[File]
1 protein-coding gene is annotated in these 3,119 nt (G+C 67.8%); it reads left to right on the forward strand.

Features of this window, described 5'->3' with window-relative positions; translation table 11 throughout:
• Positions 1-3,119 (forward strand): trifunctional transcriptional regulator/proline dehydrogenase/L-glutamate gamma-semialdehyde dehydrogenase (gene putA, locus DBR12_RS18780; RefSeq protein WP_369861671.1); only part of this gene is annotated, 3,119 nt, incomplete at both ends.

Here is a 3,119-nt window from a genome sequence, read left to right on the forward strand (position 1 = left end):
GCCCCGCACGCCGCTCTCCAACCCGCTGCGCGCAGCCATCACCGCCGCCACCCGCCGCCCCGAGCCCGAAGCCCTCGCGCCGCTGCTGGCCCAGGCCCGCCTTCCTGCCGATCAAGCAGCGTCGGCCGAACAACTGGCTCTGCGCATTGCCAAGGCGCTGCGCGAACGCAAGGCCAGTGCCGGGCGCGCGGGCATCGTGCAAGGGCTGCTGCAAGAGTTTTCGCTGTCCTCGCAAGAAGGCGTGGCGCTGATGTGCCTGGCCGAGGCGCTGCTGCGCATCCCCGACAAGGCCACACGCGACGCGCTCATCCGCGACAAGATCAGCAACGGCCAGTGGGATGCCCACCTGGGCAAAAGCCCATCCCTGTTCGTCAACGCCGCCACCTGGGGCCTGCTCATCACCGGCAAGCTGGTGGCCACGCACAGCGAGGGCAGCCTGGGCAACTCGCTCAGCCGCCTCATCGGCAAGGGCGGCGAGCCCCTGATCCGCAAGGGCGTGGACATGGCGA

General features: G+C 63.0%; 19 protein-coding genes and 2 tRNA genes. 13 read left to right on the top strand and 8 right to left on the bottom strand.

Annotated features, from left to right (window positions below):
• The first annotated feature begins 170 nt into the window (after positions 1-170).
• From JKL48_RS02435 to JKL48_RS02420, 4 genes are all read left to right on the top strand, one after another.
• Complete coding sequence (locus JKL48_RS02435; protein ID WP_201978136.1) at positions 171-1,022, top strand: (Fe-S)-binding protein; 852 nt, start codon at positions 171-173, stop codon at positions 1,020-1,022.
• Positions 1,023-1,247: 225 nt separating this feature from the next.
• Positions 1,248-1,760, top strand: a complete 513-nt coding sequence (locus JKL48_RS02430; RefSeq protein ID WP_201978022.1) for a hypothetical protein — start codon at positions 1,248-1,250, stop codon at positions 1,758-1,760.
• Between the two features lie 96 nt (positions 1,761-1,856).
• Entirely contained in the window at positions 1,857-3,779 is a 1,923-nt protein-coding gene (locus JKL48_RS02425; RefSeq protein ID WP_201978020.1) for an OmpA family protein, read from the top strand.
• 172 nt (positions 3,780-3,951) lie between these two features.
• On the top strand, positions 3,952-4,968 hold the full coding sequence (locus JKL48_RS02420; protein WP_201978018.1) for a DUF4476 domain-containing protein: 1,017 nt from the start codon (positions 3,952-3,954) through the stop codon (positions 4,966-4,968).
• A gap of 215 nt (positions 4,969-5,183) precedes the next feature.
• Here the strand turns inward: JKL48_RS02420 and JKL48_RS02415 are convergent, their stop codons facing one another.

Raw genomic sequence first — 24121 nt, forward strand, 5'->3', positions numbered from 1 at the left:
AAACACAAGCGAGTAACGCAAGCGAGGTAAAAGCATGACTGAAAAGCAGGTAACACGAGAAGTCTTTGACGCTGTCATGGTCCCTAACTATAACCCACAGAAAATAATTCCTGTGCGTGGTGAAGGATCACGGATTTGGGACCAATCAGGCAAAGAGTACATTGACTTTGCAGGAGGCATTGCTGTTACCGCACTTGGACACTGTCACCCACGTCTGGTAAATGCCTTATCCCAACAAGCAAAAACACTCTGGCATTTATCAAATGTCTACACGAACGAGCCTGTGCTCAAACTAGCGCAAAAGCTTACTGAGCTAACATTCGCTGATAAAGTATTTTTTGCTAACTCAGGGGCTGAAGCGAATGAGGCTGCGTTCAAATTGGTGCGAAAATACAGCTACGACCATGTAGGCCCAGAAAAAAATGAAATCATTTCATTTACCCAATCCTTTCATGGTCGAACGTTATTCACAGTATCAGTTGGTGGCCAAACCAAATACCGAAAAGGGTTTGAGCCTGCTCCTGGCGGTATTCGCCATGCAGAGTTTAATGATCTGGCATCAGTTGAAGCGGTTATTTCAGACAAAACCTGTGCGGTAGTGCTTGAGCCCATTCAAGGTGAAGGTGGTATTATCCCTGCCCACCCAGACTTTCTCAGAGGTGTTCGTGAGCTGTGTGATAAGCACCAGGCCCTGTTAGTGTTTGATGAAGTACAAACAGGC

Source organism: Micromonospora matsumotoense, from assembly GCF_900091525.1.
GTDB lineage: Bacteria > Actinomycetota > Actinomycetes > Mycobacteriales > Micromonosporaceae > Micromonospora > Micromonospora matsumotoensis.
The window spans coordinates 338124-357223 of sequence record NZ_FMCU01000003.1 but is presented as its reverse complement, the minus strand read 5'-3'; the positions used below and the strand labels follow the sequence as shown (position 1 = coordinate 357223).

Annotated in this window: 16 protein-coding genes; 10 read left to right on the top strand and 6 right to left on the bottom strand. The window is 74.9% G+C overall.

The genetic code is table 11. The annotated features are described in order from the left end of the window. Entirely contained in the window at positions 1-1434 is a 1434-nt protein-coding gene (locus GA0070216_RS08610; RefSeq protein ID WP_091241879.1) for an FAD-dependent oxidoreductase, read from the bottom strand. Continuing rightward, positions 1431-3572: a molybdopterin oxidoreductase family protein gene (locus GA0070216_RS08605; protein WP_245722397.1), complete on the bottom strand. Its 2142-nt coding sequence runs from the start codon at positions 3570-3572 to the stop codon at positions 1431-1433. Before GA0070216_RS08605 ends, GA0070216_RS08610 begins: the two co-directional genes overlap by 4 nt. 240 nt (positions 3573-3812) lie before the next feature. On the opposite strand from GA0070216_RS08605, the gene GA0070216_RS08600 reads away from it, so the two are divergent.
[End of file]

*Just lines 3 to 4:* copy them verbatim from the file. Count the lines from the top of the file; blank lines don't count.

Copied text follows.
• Positions 1-3,119 (forward strand): trifunctional transcriptional regulator/proline dehydrogenase/L-glutamate gamma-semialdehyde dehydrogenase (gene putA, locus DBR12_RS18780; RefSeq protein WP_369861671.1); only part of this gene is annotated, 3,119 nt, incomplete at both ends.

Here is a 3,119-nt window from a genome sequence, read left to right on the forward strand (position 1 = left end):